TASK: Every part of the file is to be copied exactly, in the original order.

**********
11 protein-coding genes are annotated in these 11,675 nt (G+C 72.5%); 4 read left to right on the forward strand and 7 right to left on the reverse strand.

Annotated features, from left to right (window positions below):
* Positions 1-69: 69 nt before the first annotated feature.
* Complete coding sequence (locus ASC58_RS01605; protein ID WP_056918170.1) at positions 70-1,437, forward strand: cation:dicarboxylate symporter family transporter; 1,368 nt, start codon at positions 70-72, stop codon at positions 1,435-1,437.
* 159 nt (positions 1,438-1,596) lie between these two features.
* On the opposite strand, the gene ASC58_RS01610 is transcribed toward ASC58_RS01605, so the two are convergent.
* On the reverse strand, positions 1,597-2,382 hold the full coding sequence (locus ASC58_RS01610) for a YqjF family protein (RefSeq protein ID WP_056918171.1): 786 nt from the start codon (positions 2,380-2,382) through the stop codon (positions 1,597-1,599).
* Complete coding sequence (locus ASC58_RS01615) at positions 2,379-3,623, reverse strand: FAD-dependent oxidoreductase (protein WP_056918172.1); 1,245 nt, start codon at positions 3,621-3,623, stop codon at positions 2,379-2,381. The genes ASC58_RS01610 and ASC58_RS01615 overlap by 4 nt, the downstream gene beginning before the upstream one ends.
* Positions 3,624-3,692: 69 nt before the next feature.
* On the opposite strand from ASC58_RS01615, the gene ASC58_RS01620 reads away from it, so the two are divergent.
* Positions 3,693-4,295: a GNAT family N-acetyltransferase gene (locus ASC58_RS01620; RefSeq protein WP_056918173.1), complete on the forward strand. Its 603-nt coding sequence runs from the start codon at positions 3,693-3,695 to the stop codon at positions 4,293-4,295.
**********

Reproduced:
11 protein-coding genes are annotated in these 11,675 nt (G+C 72.5%); 4 read left to right on the forward strand and 7 right to left on the reverse strand.

Annotated features, from left to right (window positions below):
* Positions 1-69: 69 nt before the first annotated feature.
* Complete coding sequence (locus ASC58_RS01605; protein ID WP_056918170.1) at positions 70-1,437, forward strand: cation:dicarboxylate symporter family transporter; 1,368 nt, start codon at positions 70-72, stop codon at positions 1,435-1,437.
* 159 nt (positions 1,438-1,596) lie between these two features.
* On the opposite strand, the gene ASC58_RS01610 is transcribed toward ASC58_RS01605, so the two are convergent.
* On the reverse strand, positions 1,597-2,382 hold the full coding sequence (locus ASC58_RS01610) for a YqjF family protein (RefSeq protein ID WP_056918171.1): 786 nt from the start codon (positions 2,380-2,382) through the stop codon (positions 1,597-1,599).
* Complete coding sequence (locus ASC58_RS01615) at positions 2,379-3,623, reverse strand: FAD-dependent oxidoreductase (protein WP_056918172.1); 1,245 nt, start codon at positions 3,621-3,623, stop codon at positions 2,379-2,381. The genes ASC58_RS01610 and ASC58_RS01615 overlap by 4 nt, the downstream gene beginning before the upstream one ends.
* Positions 3,624-3,692: 69 nt before the next feature.
* On the opposite strand from ASC58_RS01615, the gene ASC58_RS01620 reads away from it, so the two are divergent.
* Positions 3,693-4,295: a GNAT family N-acetyltransferase gene (locus ASC58_RS01620; RefSeq protein WP_056918173.1), complete on the forward strand. Its 603-nt coding sequence runs from the start codon at positions 3,693-3,695 to the stop codon at positions 4,293-4,295.